We spent this week in Arizona taking a somewhat spontaneous babymoon. This makes us sound way fancier than we actually are, believe me. I had photographed a friend’s wedding in Michigan this summer and in lieu of my standard fee, her mom gave us a stay through her vacation timeshare. That and paying for most of our airfare using our credit card points racked up through the wedding gave us a relatively inexpensive vacation less than six months after our honeymoon.
Since I was a kid, travel has always been a big part of my life. I’m not sure I can remember a year where my family didn’t travel somewhere by car or air, and as a result I’ve seen many of the major sights in the continental U.S. (Again, that makes us sound much fancier than we really are…my mom
was is a master of the frequent flyer and credit card reward system, and we’ve always stayed four to a room and frequently utilize the two meals per day system.)
On this trip, I came to the conclusion that my parents (maybe all parents when they become parents?) have a magical ability to turn off all physical discomfort sensors while traveling in order to pack as much into a trip as possible and also ensure the survival (if not always comfort and enjoyment) of their offspring. I, apparently, have yet to acquire this ability, and my lack of said ability is even more apparent now that I’m pregnant.
I’m not even showing that much but my hip and back hurt fairly reliably after hiking or sitting for long periods (I can’t win), I get winded walking up hills, and I have to eat every three hours or risk flopping on the ground in an abject pile of low blood sugar despair. Fortunately Science Guy was an Eagle Scout and has survival skills enough for both of us. He also learned early in our relationship to pack lots of snacks…sadly, the abject low blood sugar despair pile is not a state limited to pregnancy.
I couldn’t help thinking that this is likely our last relatively easy trip for quite some time. I’m only responsible for my own belongings and survival, not those of a pliable tiny human. In the future, I won’t be able to become an abject despair pile because the squishy human(s) will be depending on me (us…Science Guy…) for their survival. And I’m just a teensy bit intimidated by that thought.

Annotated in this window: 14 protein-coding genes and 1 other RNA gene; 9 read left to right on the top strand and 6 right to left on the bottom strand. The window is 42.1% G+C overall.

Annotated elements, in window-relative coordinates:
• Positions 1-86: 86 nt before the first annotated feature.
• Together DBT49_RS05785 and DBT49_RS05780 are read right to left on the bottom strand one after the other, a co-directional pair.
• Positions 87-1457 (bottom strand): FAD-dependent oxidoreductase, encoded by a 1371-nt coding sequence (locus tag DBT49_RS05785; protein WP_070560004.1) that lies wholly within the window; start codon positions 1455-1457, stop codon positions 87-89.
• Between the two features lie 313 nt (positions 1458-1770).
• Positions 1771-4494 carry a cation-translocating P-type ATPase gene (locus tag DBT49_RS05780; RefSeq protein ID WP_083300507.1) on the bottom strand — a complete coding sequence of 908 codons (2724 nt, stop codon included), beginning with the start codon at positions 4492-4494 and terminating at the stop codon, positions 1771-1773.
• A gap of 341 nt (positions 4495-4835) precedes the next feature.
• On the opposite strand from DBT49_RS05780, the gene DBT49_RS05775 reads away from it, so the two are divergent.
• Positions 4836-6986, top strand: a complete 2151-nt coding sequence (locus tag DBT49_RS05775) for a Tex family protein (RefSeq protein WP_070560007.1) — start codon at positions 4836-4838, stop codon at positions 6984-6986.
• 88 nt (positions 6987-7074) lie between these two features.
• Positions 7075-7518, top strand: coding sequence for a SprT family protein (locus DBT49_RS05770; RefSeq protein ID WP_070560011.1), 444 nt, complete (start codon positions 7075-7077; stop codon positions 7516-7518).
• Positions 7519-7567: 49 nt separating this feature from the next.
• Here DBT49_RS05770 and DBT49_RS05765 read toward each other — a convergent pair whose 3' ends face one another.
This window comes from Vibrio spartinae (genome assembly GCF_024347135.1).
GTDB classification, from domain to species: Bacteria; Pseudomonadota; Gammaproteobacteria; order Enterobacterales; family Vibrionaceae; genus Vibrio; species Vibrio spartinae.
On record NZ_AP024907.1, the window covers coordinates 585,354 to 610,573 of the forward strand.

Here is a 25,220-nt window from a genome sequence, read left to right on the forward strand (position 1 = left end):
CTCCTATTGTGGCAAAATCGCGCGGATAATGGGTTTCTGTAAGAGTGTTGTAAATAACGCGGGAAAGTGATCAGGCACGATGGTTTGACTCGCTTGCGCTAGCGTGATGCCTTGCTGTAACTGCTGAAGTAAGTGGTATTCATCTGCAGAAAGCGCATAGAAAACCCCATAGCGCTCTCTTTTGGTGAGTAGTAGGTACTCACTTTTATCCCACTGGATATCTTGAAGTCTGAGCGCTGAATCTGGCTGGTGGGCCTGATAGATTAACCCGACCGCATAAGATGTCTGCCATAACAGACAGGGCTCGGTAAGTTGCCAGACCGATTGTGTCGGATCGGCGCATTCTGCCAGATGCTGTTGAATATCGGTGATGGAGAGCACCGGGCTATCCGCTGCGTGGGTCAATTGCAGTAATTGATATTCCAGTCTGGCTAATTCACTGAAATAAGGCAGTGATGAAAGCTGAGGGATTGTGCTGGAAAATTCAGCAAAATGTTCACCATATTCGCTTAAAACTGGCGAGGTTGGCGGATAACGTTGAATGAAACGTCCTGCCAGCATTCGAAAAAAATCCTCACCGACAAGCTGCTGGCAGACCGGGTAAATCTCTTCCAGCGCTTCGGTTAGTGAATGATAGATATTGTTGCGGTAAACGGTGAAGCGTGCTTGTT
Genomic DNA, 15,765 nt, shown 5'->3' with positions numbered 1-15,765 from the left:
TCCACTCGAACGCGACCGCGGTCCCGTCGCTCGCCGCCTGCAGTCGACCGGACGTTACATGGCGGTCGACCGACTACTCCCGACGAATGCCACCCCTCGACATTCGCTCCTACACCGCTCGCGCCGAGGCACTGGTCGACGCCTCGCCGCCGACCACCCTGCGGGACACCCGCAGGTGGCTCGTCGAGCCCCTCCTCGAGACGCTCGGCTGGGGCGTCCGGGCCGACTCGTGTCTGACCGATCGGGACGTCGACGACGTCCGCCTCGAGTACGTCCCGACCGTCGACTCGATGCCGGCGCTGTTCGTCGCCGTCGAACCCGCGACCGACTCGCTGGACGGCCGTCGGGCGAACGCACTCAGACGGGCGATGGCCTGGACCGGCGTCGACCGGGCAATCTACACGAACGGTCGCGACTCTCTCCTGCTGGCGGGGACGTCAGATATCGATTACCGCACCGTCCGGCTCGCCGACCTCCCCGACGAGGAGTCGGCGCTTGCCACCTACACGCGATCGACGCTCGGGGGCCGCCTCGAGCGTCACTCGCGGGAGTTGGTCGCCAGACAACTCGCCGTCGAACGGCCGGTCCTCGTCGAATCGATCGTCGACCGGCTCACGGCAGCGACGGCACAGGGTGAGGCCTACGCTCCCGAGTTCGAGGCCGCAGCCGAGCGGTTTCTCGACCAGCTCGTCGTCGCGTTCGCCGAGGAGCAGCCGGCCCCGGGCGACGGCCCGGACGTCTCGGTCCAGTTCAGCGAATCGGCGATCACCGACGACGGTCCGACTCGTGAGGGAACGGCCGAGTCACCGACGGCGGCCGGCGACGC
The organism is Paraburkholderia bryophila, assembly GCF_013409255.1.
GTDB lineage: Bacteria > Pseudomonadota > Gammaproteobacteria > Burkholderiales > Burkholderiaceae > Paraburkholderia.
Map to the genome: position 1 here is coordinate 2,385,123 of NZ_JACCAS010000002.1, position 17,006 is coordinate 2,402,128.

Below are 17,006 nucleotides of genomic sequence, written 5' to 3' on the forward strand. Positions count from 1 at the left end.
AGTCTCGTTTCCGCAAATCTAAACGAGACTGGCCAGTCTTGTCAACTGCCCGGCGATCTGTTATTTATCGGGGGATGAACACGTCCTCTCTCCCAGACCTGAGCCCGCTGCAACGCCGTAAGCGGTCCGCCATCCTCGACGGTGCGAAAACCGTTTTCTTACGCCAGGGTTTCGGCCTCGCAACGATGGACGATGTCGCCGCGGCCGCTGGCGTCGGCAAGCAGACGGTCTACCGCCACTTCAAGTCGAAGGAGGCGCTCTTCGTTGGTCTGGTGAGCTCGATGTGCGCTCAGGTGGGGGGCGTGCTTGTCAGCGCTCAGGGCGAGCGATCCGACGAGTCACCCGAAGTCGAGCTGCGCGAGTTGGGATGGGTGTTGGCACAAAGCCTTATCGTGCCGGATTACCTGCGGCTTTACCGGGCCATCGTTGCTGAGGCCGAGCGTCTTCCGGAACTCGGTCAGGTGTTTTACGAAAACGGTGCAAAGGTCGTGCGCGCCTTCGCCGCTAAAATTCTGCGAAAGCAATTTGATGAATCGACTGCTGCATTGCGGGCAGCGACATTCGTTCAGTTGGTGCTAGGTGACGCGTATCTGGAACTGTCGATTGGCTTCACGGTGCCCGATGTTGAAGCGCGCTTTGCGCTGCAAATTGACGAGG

I know plenty of people travel with tiny humans. Hometown Honey wrote a great blog post about flying with little ones and I’ve certainly seen all manner of baby-wearing, stroller-trundling, carseat-toting parents on this trip. (Lots of mental notes!) I know it can be done. I guess now that I’m past the halfway point of this pregnancy, it’s starting to sink in that it’s my turn to do all the things now.
I think I’m also mildly grieving the fact that this is probably the last trip Science Guy and I will take on our own together for awhile. We’ve been fortunate and taken three big trips together already in the two years we’ve been together, but I kind of thought we’d have more.
And there’s the rub. I realized that I’m still in the ongoing process of accepting that we’re going to be parents in about 4 months (WHAT). I’ve heard from everyone and their mother that there isn’t ever a “right” time to have a baby, and all things considered, the timing is actually pretty good. But we didn’t get to consciously decide, “OK, let’s go for it,” and I think that’s where my emotional struggle remains. I’m excited for the baby, but I’m also feeling forced to let go of the early marriage stage sooner than I’d anticipated.
As Maia Sharp sings, “I’m suddenly seeing that every beginning means something else is ending.” And there’s an acceptable and expected tinge of grief in that. But let me not forget about the beginning as well. That seems like an appropriate juxtaposition on Christmas Eve, which saw the “end” of God’s sole divinity but also the beginning of Christ’s humanity.
Here’s to endings and beginnings, and merry Christmas eve, everyone!